It is clear that party members demand an election to be run. They have to be tolerant about the process, that things will go wrong, and that they are asking the party (and its independent helpers, perhaps volunteers, observing the election process) to do something they’ve never done before. With good will, it ought to work.

    A virtual political party conference? Most tech conferences are broadcast by professional TV crews. Really expensive stuff and almost zero interaction remotely.

    It is possible that somebody in the world has written software which permits an audience of x,000 to interact, audio and/or video, with moderators and with a formal chairperson. Before a conference, you have to test it.

    This stuff is difficult and there is a chance that somebody has already spotted the clever tricks to make it work. Don’t count on anything.

  • The flaw in this process is that the review findings are being considered by the Federal Board – precisely the same people that sat around the table and nodded through all of the patently idiotic decisions that led to probably the most risible election campaign we have ever mounted.

    Ironic, on the day that it is being reported that the UK’s National Security Council considered the strong probability of a virus pandemic a few years ago, yet made no decisions that led to any action being taken to prepare our country for the crisis we now face.

    The lesson is surely that a large committee of people sat around a table enables them all to take no responsibility for nodding through the stuff put in front of them, all of them taking the path of least resistance by keeping their head down and their umbrella up.

    It is abundantly clear from the 2019 election review report that our party decision making processes aren’t fit for purpose. Yet I expect we are going to see the myriad of party timeservers who currently sit on the FB doing everything they can to direct members’ attentions elsewhere.

  • “My own hope for this upcoming contest is that we don’t spend too much time talking about policy. Almost all questions at the hustings I went to last time were about policy. In this party the leader doesn’t make policy! ”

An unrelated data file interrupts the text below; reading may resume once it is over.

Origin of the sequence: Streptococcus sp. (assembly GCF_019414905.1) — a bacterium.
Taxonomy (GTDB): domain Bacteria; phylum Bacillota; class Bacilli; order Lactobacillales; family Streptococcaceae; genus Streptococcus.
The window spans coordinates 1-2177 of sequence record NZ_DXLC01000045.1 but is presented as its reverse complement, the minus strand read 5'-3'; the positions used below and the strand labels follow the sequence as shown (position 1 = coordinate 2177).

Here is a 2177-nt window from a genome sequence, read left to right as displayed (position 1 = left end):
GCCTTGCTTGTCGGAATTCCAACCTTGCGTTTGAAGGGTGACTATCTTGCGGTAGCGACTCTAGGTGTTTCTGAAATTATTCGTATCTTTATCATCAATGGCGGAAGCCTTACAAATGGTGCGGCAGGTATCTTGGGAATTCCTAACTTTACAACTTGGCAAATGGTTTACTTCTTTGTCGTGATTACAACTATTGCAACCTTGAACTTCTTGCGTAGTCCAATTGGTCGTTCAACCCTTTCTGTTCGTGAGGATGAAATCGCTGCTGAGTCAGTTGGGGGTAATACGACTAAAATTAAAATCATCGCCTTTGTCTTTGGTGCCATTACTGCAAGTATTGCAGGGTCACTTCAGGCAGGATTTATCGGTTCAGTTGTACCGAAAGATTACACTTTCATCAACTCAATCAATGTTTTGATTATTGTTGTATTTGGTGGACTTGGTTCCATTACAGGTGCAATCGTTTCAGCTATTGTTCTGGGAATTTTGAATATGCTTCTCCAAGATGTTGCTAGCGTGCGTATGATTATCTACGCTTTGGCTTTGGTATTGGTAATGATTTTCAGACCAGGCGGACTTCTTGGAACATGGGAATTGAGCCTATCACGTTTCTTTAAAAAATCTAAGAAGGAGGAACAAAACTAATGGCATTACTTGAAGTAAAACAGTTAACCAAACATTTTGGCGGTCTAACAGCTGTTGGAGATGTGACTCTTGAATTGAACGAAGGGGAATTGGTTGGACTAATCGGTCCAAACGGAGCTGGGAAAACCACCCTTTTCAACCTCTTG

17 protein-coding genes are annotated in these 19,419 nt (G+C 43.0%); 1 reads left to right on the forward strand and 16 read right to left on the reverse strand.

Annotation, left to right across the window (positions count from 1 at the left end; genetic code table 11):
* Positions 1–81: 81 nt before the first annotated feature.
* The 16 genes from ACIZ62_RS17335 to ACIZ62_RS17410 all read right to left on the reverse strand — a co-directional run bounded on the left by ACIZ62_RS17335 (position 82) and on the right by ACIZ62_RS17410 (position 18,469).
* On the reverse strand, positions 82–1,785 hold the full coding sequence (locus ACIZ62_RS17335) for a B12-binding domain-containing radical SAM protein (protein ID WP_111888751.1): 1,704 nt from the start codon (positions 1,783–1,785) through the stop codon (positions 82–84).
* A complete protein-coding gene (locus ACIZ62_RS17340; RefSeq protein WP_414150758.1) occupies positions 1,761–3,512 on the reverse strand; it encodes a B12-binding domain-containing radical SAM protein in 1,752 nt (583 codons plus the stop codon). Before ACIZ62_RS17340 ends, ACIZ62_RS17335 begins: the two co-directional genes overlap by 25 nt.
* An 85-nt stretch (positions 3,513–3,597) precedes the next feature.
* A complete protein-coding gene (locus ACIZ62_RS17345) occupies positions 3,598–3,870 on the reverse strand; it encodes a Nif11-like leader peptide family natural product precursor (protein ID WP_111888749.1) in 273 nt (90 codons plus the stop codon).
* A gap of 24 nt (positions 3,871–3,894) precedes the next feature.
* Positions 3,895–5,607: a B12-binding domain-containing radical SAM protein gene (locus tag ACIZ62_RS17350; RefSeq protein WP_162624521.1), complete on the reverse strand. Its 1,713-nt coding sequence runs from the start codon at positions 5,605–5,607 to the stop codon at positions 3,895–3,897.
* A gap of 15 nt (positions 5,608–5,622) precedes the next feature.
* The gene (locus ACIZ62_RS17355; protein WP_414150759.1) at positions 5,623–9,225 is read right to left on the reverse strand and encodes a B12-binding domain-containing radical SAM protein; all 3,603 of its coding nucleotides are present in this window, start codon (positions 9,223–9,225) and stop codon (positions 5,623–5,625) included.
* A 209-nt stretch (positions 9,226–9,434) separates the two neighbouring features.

I would expect them to at least have a clear and inspiring vision – which might encompass a number of high level policies that they feel strongly are the ones to drive us forward.

    We need someone to lead (even if we’re just following out of curiosity!) and drive the agenda – both within the party and without.

  • Matthew Huntbach 20th May '20 - 8:11pm

    I’ve looked at this review and it is COMPLETE RUBBISH.

    The reason for this is that it says NOTHING about the MAIN reason our party has been doing so badly.

    The main reason is that Labour pushed the idea that all of us in the Liberal Democrats were keen supporters of everything the 2010-15 coalition did. That is, of course, nonsense. We were just one-sixth of the MPs of a coalition that was otherwise Conservative, with no other stable government being possible. So we were not in a situation where we could get the Conservatives to drop all they stand for and take up what we stand (stood?) for.

    We needed to explain this properly, I accept it would have been hypocritical to support a multi-party system but then to leave the country in a mess by not agreeing to the only stable government that could be formed. We needed to make clear that as just a small part of it, we had only a minor influence on it, and it was a long way from what would be our ideal, if we were the main party.

    But we didn’t do this in 2015, we didn’t do this in 2017, and we didn’t do this in 2019. This was madness, given that most of our votes and the seats we won were in places where we were seen as the main and best opposition to the Conservatives. Of course we would lose if we then became seen as supporters of what the Conservatives stand for.